What is "Diva" (French film)?
What is "Cabaret"?

Unknown said...

Most of the above plus: What is Jaws? Dog Day Afternoon? Scarface (both versions)? After Hours? The Road Warrior? Die Hard? The Apartment? Bull Durham? Rosemary's Baby? The Untouchables? Something Wild?

D. McEwan said...

"Buttermilk Sky said...
D. McEwan, your account of your mother sounds like the plot of THE PURPLE ROSE OF CAIRO."


In The Purple Rose of Cairo, Mia Farrow's character was at the movies seeking escape and respite from a hellish home life and a brutal husband.

My mother was a fairly-typical high school freshman living happily in a beautiful upper-middle-class neighborhood (Except in Winter, when all of Illinois is the First Circle of Hell) with an unfathomable crush on Nelson Eddy. She wasn't "escaping." She was swooning. She was her version of those teenage girls we saw screaming for The Beatles on The Ed Sullivan Show. (While Mother sat on the sofa complaining that the Beatles were "just noise," like the tastes and opinions of someone who got moist at the sight and sound of Nelson Eddy are worth anything.)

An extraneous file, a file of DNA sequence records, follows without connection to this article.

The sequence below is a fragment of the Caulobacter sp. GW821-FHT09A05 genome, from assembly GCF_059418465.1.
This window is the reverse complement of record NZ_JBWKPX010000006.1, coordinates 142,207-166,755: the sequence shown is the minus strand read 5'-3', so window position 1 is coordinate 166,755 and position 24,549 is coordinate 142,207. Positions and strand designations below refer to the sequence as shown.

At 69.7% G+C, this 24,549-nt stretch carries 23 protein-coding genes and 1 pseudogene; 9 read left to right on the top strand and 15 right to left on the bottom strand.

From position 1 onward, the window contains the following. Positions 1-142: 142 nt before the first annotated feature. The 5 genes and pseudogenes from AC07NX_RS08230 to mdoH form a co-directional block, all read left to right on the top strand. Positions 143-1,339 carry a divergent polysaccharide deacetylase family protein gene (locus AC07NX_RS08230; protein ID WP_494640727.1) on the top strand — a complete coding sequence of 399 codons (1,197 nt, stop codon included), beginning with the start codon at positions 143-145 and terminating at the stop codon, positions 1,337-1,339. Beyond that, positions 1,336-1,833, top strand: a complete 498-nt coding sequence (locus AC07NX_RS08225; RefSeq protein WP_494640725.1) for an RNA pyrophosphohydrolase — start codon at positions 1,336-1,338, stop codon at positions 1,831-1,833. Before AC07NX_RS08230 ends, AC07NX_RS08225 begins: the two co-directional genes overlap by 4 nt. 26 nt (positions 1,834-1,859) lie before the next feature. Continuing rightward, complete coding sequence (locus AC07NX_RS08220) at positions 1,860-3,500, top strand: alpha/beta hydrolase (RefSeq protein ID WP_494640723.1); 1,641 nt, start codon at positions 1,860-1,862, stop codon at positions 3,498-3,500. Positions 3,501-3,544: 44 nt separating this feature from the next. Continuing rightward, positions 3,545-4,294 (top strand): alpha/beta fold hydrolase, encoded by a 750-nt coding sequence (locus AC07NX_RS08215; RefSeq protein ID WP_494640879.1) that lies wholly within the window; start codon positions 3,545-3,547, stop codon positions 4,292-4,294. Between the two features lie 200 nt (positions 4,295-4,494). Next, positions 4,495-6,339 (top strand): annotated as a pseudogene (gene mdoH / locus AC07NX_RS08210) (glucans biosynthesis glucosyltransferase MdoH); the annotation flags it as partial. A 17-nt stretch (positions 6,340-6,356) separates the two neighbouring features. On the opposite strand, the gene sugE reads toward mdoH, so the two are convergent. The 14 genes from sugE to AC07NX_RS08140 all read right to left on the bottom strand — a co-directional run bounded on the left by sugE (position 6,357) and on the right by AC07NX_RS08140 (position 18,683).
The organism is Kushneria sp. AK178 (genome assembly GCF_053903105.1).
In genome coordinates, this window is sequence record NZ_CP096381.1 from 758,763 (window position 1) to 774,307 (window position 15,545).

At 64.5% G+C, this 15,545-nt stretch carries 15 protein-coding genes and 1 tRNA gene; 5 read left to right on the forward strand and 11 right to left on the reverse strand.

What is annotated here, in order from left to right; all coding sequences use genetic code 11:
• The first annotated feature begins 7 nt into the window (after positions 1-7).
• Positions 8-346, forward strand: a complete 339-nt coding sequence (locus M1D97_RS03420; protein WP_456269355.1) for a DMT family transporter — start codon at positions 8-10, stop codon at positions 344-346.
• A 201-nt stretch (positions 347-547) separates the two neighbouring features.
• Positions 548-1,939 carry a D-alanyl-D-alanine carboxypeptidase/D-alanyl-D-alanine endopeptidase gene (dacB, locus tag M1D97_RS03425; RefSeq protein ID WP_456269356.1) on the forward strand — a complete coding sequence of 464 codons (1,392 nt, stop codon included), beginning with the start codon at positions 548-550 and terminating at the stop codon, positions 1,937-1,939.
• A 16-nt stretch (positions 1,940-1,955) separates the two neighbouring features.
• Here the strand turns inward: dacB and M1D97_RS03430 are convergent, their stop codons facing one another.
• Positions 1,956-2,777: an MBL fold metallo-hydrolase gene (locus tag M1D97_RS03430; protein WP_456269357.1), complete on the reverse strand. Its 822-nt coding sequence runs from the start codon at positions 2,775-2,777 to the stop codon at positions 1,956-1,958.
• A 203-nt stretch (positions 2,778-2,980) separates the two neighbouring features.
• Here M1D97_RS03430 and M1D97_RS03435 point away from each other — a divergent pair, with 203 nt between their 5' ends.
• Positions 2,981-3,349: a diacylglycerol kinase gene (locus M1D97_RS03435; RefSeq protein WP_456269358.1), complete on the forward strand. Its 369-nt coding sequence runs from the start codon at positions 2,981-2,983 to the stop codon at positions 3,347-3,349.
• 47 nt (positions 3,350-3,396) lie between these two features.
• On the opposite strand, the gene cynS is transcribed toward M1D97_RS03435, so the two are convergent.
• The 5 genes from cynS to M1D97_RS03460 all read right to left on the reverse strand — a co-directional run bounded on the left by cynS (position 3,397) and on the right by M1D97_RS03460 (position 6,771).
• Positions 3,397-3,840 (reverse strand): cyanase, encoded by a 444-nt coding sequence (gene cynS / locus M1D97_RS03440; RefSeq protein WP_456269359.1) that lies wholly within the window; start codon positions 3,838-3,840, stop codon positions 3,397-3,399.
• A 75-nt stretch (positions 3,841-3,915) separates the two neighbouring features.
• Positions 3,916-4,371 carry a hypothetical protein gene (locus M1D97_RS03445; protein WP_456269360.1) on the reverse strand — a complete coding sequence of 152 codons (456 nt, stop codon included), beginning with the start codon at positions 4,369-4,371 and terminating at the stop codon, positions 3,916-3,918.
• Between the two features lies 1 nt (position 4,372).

Not the same thing at all. And Nelson never came off the screen. It would not be for another 24 years before Mother came face to face with Nelson Eddy in the flesh. By then she was like his last, living fan. I suppose that is the reason that in 1959 he took the time to write her a one-page, entirely hand-written letter after they met backstage at a concert of his. (Yes, Dad was there also. So was Edgar Bergen.) The hand-written letter, and the very large photo of Nelson inscribed "To Iris," are in a frame in my hallway. I couldn't stand Nelson, but these were her most-prized possessions.

-bee said...

@VHS Village
"bee, you've seriously watched Satantango more than three times?"

I think i have seen 5-6 times. The first time I saw it I didn't know what was going on half the time but still loved it - I kept going because the more I saw it, the more I put the pieces together and the more I got from it.

And I always saw it in a movie theater, so saw the whole thing through (it has 2 intermissions built in) - can't imagine seeing it on a TV because you sort of have to be forced to really sit there and concentrate (no putting it on pause to talk to someone on the phone). For some people I'm sure its torture because its so sloooooow - but for some people like me, its almost like entering a 4th dimension and a sense of time changes and you just flow with this filmmaker's different sense of time.

Last time I saw it though, a little of the magic was gone. There is a sense of diminishing returns if I over-expose myself to something so I am not intending to see it again any time soon, if ever.

But I'm glad someone asked me a question because there were some serious omissions on my previous list: